Located in Tanzania, Mount Kilimanjaro stands at 19,334 feet and is one of the seven summits (tallest peak on each continent). Kili is the largest free standing mountain in the world and is the tallest of three volcanoes that were formed 700+ thousand years ago. The mountain is referred to by local tribes as the White Mountain because of it snow capped peak. The glaciers on the summit are melting quickly and some scientists predict that they will be gone within ten years.
In 2002, I joined my brother, several extended family members and friends on a climb to the roof of Africa. Over the six day endeavor, we walked through five different ecosystems ranging from flat prairies to ice encrusted volcano rims. We ascended on the hardest trekking route, the Machame Route. The route took us through the cloud forest on the southern slopes, across the dry Shira plateau, over the steep Baranco Wall and up the Barafu trail to the crater rim. All twelve climbers in our group avoided serious bouts of altitude sickness and summated Mount Kilimanjaro together. One of my uncle’s was so full of elation that he felt compelled to renditions of Rocky climbing the stairs on Philly. Nice...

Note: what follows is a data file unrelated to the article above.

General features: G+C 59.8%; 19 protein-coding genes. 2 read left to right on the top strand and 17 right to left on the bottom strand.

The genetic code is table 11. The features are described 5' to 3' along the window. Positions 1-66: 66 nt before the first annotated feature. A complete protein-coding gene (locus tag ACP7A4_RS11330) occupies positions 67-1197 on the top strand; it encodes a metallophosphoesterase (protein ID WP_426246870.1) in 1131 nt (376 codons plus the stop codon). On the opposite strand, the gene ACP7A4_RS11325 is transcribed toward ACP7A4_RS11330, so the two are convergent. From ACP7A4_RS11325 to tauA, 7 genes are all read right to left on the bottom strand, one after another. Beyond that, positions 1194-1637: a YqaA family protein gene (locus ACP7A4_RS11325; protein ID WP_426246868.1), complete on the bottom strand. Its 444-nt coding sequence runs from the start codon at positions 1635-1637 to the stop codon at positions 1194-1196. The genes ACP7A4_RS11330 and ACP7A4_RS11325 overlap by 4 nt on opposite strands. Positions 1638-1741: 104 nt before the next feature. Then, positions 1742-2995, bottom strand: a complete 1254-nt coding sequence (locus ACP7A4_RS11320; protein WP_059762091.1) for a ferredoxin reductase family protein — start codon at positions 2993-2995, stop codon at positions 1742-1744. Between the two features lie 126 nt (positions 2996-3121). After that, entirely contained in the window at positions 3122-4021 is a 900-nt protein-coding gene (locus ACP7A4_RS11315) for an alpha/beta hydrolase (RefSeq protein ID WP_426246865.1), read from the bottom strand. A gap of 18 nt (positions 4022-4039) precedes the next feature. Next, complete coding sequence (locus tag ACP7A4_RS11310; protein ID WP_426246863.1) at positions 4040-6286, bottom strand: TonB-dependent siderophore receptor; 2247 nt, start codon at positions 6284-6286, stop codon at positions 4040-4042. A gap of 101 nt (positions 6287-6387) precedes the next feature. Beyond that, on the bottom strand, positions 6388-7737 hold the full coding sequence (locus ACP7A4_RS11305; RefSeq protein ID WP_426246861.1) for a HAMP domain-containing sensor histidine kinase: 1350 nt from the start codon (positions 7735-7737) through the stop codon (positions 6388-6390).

One key to our success on Mount Kilimanjaro was the five day acclimatization hike that some of us went on the week prior. We climbed to the trekkers peak (Point Lenana, 16,355 feet) on Mount Kenya. Mount Kenya is a beautiful mountain and I found it to be more scenic that Mount Kilimanjaro. The mountain is part of a national park that is in UNESCO’s reserve portfolio. I know that I acclimatized well because I spent much of the final night vomiting and unable to sleep. A preliminary sign of altitude sickness. The required guide and porters did a fantastic job of setting up camp and cooking. Water sanitation was always an issue and we all stayed healthy, so kudos to them.